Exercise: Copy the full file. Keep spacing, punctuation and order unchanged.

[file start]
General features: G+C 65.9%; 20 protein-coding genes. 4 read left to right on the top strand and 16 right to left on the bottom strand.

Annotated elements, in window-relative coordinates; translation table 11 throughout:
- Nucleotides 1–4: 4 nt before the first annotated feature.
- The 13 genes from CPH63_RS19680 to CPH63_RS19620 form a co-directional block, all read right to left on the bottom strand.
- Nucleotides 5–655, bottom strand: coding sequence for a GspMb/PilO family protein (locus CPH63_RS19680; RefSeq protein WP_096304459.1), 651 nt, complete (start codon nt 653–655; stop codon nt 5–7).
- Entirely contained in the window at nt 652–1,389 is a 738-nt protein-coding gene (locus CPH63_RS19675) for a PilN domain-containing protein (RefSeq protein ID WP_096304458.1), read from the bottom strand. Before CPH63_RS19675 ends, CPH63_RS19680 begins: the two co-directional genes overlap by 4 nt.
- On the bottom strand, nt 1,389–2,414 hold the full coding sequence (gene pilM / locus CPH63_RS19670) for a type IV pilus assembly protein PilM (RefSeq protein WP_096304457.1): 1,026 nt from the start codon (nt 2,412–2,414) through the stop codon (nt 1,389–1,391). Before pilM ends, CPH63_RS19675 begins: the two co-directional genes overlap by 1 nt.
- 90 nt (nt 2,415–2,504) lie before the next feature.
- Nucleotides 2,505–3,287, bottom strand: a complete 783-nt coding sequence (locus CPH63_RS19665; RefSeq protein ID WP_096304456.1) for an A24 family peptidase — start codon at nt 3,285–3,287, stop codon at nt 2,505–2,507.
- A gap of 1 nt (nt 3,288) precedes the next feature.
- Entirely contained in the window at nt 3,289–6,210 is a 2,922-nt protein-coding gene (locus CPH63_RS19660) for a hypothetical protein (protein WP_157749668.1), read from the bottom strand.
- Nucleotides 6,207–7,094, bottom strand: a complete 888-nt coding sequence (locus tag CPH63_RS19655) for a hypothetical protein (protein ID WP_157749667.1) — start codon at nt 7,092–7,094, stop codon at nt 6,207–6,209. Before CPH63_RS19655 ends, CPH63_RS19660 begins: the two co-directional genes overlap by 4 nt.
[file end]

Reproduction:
General features: G+C 65.9%; 20 protein-coding genes. 4 read left to right on the top strand and 16 right to left on the bottom strand.

Annotated elements, in window-relative coordinates; translation table 11 throughout:
- Nucleotides 1–4: 4 nt before the first annotated feature.
- The 13 genes from CPH63_RS19680 to CPH63_RS19620 form a co-directional block, all read right to left on the bottom strand.
- Nucleotides 5–655, bottom strand: coding sequence for a GspMb/PilO family protein (locus CPH63_RS19680; RefSeq protein WP_096304459.1), 651 nt, complete (start codon nt 653–655; stop codon nt 5–7).
- Entirely contained in the window at nt 652–1,389 is a 738-nt protein-coding gene (locus CPH63_RS19675) for a PilN domain-containing protein (RefSeq protein ID WP_096304458.1), read from the bottom strand. Before CPH63_RS19675 ends, CPH63_RS19680 begins: the two co-directional genes overlap by 4 nt.
- On the bottom strand, nt 1,389–2,414 hold the full coding sequence (gene pilM / locus CPH63_RS19670) for a type IV pilus assembly protein PilM (RefSeq protein WP_096304457.1): 1,026 nt from the start codon (nt 2,412–2,414) through the stop codon (nt 1,389–1,391). Before pilM ends, CPH63_RS19675 begins: the two co-directional genes overlap by 1 nt.
- 90 nt (nt 2,415–2,504) lie before the next feature.
- Nucleotides 2,505–3,287, bottom strand: a complete 783-nt coding sequence (locus CPH63_RS19665; RefSeq protein ID WP_096304456.1) for an A24 family peptidase — start codon at nt 3,285–3,287, stop codon at nt 2,505–2,507.
- A gap of 1 nt (nt 3,288) precedes the next feature.
- Entirely contained in the window at nt 3,289–6,210 is a 2,922-nt protein-coding gene (locus CPH63_RS19660) for a hypothetical protein (protein WP_157749668.1), read from the bottom strand.
- Nucleotides 6,207–7,094, bottom strand: a complete 888-nt coding sequence (locus tag CPH63_RS19655) for a hypothetical protein (protein ID WP_157749667.1) — start codon at nt 7,092–7,094, stop codon at nt 6,207–6,209. Before CPH63_RS19655 ends, CPH63_RS19660 begins: the two co-directional genes overlap by 4 nt.